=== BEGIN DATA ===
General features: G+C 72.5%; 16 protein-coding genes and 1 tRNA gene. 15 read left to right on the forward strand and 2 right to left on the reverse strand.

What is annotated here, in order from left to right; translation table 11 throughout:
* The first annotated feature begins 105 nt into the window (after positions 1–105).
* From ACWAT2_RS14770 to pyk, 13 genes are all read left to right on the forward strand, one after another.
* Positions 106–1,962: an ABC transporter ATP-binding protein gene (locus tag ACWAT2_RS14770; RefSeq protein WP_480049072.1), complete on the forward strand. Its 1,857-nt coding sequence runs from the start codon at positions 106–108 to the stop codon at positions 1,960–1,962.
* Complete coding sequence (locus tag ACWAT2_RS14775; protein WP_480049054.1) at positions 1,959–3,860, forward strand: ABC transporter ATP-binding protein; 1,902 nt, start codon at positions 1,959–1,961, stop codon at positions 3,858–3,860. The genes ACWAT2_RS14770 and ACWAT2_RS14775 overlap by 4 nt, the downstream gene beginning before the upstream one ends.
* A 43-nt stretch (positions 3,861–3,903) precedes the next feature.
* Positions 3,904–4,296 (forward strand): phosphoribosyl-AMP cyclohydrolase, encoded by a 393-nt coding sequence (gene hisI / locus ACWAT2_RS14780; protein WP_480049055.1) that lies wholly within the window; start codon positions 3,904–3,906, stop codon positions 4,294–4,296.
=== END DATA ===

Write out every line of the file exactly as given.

General features: G+C 72.5%; 16 protein-coding genes and 1 tRNA gene. 15 read left to right on the forward strand and 2 right to left on the reverse strand.

What is annotated here, in order from left to right; translation table 11 throughout:
* The first annotated feature begins 105 nt into the window (after positions 1–105).
* From ACWAT2_RS14770 to pyk, 13 genes are all read left to right on the forward strand, one after another.
* Positions 106–1,962: an ABC transporter ATP-binding protein gene (locus tag ACWAT2_RS14770; RefSeq protein WP_480049072.1), complete on the forward strand. Its 1,857-nt coding sequence runs from the start codon at positions 106–108 to the stop codon at positions 1,960–1,962.
* Complete coding sequence (locus tag ACWAT2_RS14775; protein WP_480049054.1) at positions 1,959–3,860, forward strand: ABC transporter ATP-binding protein; 1,902 nt, start codon at positions 1,959–1,961, stop codon at positions 3,858–3,860. The genes ACWAT2_RS14770 and ACWAT2_RS14775 overlap by 4 nt, the downstream gene beginning before the upstream one ends.
* A 43-nt stretch (positions 3,861–3,903) precedes the next feature.
* Positions 3,904–4,296 (forward strand): phosphoribosyl-AMP cyclohydrolase, encoded by a 393-nt coding sequence (gene hisI / locus ACWAT2_RS14780; protein WP_480049055.1) that lies wholly within the window; start codon positions 3,904–3,906, stop codon positions 4,294–4,296.